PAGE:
3. The claimants contended that the requirements of the amended immigration rules Appendix FM that came into force in July 2012 were unlawful on various grounds notably discrimination and interference with the right to respect for private life.
4. In their applications the claimants sought relief including quashing of the rules.
5. The defendant Secretary of State for the Home Department invited the court to dismiss the application as the requirements were lawful and any interference with the right to respect for family life was justified.
6. The court concluded that the rules were not unlawful on the basis of their discriminatory impact alone (113-114). Nor were they unlawful because of a conflict with the statutory duty to have regard to the best interests of children affected by immigration decision making (see paragraphs 31, 117-118).
7. Further the rules should not be quashed (paragraphs 120-121). The claim related only to British citizens and refugees, and the rules might represent a valid balance between the competing interests when applied to foreign nationals (that is to say those who were not British and had no rights under European Union law) who had voluntarily re-located to the United Kingdom (paragraph 96 and 97).
8. However the rules applied to foreign nationals, British citizens, and the spouses of refugees who married after entry to the United Kingdom.
9. British citizens were in a different class to foreigners generally as they had a constitutional right of residence in their own country as well as a human right to marry, found a family and have respect accorded to their family life. (Paragraphs 23, 100-103)
10. Refugees were in a different position from foreigners generally because they could not live in their country of origin as a result of a well founded fear of persecution (paragraph 99).
11. Applying the law as set out by the Supreme Court in the case of Quila  UKSC 45, (see paragraphs 74 to 76) the question was whether the financial restrictions placed on those who wished to sponsor the admission of a spouse to the United Kingdom were proportionate, that is to say were an appropriate means of advancing the legitimate aim of safeguarding the economic welfare of the state, represented a fair balance of competing considerations, and were necessary in a democratic society because there were no less intrusive means of promoting the same aim.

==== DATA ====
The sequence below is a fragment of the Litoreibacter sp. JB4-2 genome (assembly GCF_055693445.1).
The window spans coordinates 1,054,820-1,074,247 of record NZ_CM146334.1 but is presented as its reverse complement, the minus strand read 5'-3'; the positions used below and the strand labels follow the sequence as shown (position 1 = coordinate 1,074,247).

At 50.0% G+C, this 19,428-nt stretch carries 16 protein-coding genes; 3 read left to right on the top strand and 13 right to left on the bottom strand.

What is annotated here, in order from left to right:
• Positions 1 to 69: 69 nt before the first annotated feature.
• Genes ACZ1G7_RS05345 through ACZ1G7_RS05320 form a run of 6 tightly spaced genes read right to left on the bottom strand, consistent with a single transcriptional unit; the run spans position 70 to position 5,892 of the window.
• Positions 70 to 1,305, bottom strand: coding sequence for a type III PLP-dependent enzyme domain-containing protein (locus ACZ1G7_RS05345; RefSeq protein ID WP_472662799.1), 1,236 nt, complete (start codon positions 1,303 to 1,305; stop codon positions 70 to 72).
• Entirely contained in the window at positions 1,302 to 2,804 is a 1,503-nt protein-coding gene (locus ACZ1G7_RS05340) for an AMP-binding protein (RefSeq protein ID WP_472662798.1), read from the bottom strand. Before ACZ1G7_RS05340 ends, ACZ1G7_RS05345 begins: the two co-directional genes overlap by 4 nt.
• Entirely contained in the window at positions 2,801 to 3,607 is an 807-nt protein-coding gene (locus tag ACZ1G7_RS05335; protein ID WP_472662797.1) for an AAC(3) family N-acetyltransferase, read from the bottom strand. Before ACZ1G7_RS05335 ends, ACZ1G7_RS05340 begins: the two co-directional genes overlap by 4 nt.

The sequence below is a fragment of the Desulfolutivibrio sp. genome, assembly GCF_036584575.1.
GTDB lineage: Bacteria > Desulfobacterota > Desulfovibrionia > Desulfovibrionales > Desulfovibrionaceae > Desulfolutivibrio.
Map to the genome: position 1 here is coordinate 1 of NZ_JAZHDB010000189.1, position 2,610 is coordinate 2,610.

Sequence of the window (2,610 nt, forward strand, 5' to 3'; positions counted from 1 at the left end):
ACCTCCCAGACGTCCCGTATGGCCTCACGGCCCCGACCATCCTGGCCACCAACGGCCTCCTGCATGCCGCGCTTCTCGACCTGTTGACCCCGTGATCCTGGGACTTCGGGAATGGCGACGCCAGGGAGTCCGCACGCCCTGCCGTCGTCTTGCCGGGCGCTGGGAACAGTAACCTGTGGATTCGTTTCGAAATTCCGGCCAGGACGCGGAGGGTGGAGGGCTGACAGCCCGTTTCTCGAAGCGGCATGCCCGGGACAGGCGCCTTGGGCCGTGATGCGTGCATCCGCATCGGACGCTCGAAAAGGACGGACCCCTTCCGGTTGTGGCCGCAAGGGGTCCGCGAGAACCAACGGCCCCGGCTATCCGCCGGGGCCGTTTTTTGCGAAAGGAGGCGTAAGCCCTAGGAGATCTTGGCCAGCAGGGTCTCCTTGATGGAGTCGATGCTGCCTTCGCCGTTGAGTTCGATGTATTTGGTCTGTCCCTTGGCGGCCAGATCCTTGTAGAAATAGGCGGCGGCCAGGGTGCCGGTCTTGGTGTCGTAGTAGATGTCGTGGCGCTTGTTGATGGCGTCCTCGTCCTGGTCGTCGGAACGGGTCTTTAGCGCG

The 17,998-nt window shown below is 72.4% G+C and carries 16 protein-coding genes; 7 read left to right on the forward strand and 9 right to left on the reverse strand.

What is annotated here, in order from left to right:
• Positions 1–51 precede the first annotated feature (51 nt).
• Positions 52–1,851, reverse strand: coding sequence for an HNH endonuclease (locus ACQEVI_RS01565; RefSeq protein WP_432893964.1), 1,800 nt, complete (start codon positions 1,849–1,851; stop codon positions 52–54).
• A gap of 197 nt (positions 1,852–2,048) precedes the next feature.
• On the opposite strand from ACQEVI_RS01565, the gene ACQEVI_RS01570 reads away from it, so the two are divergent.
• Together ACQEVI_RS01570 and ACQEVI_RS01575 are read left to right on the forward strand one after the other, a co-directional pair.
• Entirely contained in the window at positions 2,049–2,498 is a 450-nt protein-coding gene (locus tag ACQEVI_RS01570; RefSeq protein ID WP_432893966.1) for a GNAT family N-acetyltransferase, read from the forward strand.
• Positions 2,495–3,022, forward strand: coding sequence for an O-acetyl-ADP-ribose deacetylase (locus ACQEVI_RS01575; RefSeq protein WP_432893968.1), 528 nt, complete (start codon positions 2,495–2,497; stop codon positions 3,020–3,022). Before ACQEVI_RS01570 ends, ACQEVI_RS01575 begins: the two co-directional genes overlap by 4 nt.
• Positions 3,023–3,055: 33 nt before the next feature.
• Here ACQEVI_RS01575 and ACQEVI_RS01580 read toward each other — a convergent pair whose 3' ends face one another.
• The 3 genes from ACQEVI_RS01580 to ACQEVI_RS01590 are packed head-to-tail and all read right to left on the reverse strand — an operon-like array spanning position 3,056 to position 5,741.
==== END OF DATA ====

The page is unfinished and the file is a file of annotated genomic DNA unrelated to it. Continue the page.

12. The court noted that the combination of measures severely restricted the ability of sponsors on low incomes to bring their spouses to the United Kingdom to live with them (paragraph 107).
13. The court concluded (paragraph 123) that taking the minimum income of £18,600 along with one or more of four other requirements of the rules would amount to a disproportionate interference with family life (paragraph 124).
14. The other four requirements were:
i. The inability to supplement a shortfall in come with savings unless the savings were over £16,000.
ii. The inability to rely on proposes of future support form parents or other relatives; the inability of the couple to take into account the future earning capacity of the spouse during the 30 month period.
iii. The inability to take into account undertakings of future financial support.
iv. The inability of the couple to relay on the earning capacity of the spouse to meet the financial threshold during the 30 month period.
15. The reasons for concluding that the measures were disproportionate and there were less intrusive means of safeguarding the economic welfare of the United Kingdom are set out at paragraphs 126 to 147.
16. The court rejected the submission that the effect of these measures was sufficiently mitigated by the exercise of discretion in the Secretary of State to authorise departure from the rules in exceptional cases (paragraphs 149 to 153).
17. It was for the Secretary of State to decide whether any and if so what amendments to the rules were needed to satisfy the requirements of proportionality, (paragraph 14).
This summary is provided to assist in understanding the Court’s decision. It does not form part of the reasons for the decision. The full judgement of the Court is the only authoritative document.